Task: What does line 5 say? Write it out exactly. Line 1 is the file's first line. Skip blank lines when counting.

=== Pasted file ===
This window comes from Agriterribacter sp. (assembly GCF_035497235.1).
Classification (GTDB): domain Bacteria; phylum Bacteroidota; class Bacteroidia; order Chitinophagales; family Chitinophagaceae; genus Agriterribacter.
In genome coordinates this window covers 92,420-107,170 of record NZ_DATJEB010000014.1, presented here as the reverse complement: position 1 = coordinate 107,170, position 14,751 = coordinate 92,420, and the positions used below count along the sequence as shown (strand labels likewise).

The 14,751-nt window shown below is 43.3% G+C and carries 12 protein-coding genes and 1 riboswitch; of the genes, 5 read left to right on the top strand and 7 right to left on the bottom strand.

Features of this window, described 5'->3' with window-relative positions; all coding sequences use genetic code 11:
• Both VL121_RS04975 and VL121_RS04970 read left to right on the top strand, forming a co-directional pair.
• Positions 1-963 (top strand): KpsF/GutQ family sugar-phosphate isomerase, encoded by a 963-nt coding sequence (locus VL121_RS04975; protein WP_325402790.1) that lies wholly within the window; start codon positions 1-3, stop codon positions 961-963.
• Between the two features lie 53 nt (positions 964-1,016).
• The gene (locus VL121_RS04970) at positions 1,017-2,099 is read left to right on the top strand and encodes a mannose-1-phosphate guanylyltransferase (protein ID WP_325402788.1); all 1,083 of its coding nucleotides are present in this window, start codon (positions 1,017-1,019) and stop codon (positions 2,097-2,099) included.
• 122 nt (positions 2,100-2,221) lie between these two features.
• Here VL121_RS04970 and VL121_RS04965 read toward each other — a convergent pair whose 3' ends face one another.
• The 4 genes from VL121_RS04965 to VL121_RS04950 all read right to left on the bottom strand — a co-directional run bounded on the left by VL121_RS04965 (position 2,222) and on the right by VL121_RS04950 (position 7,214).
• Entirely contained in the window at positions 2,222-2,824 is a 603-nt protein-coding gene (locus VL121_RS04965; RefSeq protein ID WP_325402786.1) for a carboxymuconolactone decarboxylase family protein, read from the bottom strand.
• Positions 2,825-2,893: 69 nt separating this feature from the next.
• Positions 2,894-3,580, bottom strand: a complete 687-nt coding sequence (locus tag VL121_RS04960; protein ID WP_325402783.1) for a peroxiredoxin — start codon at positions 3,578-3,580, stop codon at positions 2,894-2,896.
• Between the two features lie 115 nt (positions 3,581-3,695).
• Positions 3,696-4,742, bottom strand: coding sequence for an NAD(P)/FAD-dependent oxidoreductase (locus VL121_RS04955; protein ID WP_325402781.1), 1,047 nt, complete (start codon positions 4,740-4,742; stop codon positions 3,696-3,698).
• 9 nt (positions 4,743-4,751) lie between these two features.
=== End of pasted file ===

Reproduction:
Features of this window, described 5'->3' with window-relative positions; all coding sequences use genetic code 11: